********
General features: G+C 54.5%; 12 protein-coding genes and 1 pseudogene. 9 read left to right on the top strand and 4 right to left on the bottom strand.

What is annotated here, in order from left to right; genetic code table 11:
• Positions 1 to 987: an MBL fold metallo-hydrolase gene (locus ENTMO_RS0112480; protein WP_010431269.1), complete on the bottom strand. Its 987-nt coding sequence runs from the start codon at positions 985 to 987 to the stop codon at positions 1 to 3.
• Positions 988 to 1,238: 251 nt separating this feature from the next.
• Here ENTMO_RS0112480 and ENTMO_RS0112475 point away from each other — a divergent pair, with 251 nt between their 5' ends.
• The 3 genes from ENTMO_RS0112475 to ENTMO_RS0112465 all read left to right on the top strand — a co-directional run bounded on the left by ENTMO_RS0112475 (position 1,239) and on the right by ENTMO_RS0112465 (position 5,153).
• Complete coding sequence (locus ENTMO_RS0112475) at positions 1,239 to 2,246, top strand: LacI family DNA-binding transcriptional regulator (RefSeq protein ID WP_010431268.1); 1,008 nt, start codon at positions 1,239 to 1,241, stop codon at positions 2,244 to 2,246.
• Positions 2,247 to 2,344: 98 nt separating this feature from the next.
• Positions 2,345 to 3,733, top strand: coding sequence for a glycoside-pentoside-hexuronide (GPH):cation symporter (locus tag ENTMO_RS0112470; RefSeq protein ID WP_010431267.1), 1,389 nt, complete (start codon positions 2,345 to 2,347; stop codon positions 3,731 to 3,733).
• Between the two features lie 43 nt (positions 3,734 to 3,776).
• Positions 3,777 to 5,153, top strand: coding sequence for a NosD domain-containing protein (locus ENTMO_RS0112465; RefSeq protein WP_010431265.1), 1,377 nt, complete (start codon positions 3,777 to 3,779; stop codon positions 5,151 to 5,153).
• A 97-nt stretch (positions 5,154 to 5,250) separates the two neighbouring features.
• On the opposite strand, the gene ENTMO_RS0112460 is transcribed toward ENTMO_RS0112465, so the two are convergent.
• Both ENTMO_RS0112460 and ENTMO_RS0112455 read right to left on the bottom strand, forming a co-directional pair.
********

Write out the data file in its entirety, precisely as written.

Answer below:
General features: G+C 54.5%; 12 protein-coding genes and 1 pseudogene. 9 read left to right on the top strand and 4 right to left on the bottom strand.

What is annotated here, in order from left to right; genetic code table 11:
• Positions 1 to 987: an MBL fold metallo-hydrolase gene (locus ENTMO_RS0112480; protein WP_010431269.1), complete on the bottom strand. Its 987-nt coding sequence runs from the start codon at positions 985 to 987 to the stop codon at positions 1 to 3.
• Positions 988 to 1,238: 251 nt separating this feature from the next.
• Here ENTMO_RS0112480 and ENTMO_RS0112475 point away from each other — a divergent pair, with 251 nt between their 5' ends.
• The 3 genes from ENTMO_RS0112475 to ENTMO_RS0112465 all read left to right on the top strand — a co-directional run bounded on the left by ENTMO_RS0112475 (position 1,239) and on the right by ENTMO_RS0112465 (position 5,153).
• Complete coding sequence (locus ENTMO_RS0112475) at positions 1,239 to 2,246, top strand: LacI family DNA-binding transcriptional regulator (RefSeq protein ID WP_010431268.1); 1,008 nt, start codon at positions 1,239 to 1,241, stop codon at positions 2,244 to 2,246.
• Positions 2,247 to 2,344: 98 nt separating this feature from the next.
• Positions 2,345 to 3,733, top strand: coding sequence for a glycoside-pentoside-hexuronide (GPH):cation symporter (locus tag ENTMO_RS0112470; RefSeq protein ID WP_010431267.1), 1,389 nt, complete (start codon positions 2,345 to 2,347; stop codon positions 3,731 to 3,733).
• Between the two features lie 43 nt (positions 3,734 to 3,776).
• Positions 3,777 to 5,153, top strand: coding sequence for a NosD domain-containing protein (locus ENTMO_RS0112465; RefSeq protein WP_010431265.1), 1,377 nt, complete (start codon positions 3,777 to 3,779; stop codon positions 5,151 to 5,153).
• A 97-nt stretch (positions 5,154 to 5,250) separates the two neighbouring features.
• On the opposite strand, the gene ENTMO_RS0112460 is transcribed toward ENTMO_RS0112465, so the two are convergent.
• Both ENTMO_RS0112460 and ENTMO_RS0112455 read right to left on the bottom strand, forming a co-directional pair.